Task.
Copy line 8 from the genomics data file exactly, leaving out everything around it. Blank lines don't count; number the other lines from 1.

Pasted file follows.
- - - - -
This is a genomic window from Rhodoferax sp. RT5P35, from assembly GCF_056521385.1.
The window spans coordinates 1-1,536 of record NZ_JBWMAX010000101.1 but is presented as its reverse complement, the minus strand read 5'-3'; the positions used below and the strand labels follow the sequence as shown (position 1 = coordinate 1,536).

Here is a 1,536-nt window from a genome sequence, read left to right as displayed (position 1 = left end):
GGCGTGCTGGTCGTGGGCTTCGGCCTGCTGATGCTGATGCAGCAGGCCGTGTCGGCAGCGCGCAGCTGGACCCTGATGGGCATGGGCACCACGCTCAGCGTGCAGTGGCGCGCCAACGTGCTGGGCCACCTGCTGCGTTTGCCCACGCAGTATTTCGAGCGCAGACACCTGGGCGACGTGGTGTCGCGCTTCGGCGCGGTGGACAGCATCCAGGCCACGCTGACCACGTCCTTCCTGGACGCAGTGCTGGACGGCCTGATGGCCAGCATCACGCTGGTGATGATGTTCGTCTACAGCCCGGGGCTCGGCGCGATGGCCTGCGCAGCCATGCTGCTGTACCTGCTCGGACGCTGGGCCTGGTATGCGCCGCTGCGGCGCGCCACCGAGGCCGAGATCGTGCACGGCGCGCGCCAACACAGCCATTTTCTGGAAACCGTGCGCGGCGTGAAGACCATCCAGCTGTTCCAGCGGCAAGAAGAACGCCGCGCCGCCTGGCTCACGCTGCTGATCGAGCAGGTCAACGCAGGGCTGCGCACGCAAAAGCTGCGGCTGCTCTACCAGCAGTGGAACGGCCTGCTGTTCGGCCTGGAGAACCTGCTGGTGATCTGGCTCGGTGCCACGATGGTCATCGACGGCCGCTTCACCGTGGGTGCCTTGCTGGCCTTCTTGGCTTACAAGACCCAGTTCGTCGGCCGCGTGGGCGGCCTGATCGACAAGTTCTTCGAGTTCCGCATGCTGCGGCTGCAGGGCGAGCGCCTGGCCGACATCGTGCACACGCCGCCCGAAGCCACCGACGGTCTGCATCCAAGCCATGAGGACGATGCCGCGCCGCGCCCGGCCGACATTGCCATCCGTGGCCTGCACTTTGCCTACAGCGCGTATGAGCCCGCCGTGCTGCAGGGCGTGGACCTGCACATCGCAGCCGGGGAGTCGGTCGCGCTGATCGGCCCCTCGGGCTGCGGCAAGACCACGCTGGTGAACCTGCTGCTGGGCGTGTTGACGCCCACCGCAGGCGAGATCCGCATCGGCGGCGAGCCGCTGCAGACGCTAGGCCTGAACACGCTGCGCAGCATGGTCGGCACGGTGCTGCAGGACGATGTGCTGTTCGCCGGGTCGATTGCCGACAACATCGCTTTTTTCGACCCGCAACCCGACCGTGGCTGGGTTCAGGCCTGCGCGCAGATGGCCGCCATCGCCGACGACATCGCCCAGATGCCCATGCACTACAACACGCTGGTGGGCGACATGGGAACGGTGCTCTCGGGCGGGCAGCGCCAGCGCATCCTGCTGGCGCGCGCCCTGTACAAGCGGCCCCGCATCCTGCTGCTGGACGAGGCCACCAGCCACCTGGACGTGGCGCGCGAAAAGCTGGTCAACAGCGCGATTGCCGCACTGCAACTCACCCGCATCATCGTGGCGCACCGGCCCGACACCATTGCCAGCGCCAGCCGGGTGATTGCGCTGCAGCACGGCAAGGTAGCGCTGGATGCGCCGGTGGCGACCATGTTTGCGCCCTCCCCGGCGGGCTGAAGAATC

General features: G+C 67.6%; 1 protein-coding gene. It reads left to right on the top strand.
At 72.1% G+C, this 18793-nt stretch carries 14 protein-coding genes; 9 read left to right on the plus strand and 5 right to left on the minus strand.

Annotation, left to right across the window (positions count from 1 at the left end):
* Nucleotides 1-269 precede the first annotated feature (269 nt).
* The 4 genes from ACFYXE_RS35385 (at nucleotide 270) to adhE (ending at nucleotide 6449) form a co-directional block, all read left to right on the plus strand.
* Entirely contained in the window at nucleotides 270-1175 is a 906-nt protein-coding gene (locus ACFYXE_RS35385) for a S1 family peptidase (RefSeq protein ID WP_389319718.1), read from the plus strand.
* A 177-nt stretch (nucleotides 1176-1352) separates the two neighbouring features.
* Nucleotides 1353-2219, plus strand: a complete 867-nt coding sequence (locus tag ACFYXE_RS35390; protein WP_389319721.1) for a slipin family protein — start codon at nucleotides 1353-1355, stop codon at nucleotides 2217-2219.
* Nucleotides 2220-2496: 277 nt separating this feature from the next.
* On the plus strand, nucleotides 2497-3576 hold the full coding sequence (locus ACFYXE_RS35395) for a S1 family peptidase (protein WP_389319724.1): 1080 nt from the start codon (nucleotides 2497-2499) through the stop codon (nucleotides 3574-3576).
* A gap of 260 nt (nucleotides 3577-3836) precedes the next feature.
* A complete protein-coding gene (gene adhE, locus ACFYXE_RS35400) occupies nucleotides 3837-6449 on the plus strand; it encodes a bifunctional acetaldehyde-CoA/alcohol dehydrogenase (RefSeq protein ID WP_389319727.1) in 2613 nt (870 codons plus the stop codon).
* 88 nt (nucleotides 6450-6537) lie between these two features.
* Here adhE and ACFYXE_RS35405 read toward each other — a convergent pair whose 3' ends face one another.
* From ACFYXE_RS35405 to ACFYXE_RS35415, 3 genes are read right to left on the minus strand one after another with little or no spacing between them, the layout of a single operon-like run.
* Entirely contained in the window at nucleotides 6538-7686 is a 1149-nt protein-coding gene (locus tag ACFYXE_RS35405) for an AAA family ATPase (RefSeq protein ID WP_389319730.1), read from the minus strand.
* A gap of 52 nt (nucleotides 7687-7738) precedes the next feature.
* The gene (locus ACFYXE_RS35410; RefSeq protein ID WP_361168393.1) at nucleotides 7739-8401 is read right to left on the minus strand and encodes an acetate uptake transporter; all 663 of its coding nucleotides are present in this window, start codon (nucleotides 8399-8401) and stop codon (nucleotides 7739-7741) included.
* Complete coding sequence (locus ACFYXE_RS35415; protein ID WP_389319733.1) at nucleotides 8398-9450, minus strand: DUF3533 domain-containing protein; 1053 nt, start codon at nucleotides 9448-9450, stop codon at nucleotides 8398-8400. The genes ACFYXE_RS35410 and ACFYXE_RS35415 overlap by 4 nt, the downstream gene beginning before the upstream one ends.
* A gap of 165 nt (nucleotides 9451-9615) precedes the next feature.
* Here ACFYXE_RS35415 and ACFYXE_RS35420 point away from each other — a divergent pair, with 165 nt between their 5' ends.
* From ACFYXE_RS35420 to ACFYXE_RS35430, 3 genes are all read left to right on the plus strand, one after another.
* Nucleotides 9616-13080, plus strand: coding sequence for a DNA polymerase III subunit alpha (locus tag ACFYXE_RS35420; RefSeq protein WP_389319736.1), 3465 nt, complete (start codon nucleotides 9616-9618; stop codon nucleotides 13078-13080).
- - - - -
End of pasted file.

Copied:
* Nucleotides 1-269 precede the first annotated feature (269 nt).